It means that appeals to universals, i.e things that are true for all mankind or absolute in their own right, are impossible. For example no moral code can be said to be universal and therefore applicable to all mankind. Therefore the moral position against torture is simply the preference of a particular community or culture and not rooted in anything beyond these communal preferences. In a strictly relativistic frame work torture cannot be said to be wrong in any absolute sense.
It also means whatever an individual or community holds to be true is true simply by virtue of their own internal agreement. There is no appeal to anything outside of the community or individual, and no-one can pass any kind of judgment as to their validity. Truth is locally agreed and self referential.
Part II – Housegroup Session
The challenge to faith:
Pope Benedict XVI, along with many other Christian leaders and thinkers has labeled relativism as one of ‘the most significant threats to faith and morals today’. He also asserts that alongisde the tidal wave of relativism stands the inherent individualism of the post enlightenment western world and together these dual streams present a formidable challenge to our own belief structures and the way in which Christians seek to reach out with the good news of Jesus.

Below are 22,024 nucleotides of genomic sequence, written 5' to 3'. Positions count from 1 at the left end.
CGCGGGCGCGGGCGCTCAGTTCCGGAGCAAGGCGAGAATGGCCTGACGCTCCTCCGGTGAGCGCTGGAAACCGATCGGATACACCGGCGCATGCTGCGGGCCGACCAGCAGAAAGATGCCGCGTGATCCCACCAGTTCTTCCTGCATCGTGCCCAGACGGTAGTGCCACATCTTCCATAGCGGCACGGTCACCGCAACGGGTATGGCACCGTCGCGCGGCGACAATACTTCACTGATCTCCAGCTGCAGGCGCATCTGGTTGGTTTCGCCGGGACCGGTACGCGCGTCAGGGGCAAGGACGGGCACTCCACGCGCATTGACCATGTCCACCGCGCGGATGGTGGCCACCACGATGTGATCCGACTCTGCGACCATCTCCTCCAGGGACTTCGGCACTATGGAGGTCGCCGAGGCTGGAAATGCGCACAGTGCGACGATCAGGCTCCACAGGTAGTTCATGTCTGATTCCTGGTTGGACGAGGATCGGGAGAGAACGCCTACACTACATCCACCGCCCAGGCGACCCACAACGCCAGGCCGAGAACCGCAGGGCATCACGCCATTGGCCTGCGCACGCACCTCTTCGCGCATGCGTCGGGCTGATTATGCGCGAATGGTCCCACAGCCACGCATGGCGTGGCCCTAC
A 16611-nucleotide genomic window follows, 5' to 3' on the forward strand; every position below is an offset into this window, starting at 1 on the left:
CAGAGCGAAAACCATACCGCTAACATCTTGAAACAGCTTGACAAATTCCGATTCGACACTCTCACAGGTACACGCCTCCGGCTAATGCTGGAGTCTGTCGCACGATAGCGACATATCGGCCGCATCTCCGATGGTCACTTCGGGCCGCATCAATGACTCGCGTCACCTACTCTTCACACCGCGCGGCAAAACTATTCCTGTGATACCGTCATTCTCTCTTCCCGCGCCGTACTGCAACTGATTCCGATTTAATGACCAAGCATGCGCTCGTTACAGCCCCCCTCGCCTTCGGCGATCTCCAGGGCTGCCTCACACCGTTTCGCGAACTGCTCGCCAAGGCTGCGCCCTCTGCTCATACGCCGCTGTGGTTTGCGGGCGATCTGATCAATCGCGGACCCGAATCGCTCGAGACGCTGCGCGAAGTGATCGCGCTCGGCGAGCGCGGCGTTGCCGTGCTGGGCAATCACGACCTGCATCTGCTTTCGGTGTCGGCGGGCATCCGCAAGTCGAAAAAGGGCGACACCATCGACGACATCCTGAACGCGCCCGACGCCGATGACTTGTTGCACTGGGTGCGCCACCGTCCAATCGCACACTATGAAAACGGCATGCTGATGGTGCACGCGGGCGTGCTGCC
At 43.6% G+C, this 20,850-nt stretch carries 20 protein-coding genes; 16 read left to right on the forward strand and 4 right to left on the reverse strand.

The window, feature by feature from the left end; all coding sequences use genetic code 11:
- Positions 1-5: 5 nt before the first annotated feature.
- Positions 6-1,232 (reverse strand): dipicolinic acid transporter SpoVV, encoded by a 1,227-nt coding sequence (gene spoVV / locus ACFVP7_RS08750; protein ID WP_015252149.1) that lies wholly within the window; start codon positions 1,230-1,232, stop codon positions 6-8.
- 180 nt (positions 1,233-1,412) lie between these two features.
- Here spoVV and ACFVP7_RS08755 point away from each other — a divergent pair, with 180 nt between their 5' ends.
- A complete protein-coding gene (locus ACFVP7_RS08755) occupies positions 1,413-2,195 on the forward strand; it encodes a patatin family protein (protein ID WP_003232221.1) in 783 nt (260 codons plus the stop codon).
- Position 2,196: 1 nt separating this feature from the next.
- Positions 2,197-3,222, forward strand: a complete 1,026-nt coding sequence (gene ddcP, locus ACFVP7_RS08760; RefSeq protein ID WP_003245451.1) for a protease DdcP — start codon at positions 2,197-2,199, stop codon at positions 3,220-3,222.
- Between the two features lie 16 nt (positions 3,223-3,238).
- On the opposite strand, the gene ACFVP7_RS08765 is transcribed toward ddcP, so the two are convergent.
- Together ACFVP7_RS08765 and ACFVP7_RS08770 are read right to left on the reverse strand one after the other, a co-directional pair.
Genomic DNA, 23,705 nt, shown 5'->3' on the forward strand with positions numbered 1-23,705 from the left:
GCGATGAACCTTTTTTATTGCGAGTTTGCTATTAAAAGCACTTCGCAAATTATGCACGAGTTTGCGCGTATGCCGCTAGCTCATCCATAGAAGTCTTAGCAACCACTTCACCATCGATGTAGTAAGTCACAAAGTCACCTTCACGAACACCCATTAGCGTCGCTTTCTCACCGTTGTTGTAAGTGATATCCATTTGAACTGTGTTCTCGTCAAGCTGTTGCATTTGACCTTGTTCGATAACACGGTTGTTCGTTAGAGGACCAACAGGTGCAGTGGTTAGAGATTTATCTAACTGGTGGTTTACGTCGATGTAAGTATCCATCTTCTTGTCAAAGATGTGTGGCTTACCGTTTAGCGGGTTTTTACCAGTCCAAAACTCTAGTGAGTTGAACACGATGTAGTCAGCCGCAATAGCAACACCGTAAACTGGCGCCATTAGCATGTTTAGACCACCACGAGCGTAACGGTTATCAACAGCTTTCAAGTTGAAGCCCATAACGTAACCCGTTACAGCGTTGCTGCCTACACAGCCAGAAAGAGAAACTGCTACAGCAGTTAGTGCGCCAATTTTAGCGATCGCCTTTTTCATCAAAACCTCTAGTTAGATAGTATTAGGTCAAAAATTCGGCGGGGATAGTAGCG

At the start of this study it’s probably worth asking how this widespread dogmatic relativistic individualism can be seen in our theology and life of faith. Perhaps we are able to identify some of the following in modern day Christianity, or to bring it closer to home in our own life of faith:
- We are reluctant to make truth claims about God
- We individualise God (‘I like to picture God as…’).
- We are hesitant to assert any rigid moral judgment.
- We feel obliged to accept any variation of interpretation without critique
On a more practical level we might have noticed in ourselves or the wider church:
- A nervousness in claiming that Jesus is ‘the way, the truth, and the life’
- Silence on issues of morality or justice
- A tendency to resist doctrine and prefer personal experience
- An acceptance of the idea that ‘all roads lead to God’
Reflect and Discuss: Think about your life of faith. Are there any ways in which you’re aware of the influence of relativism in your approach to the life of faith? Do any of the above sound familiar to you?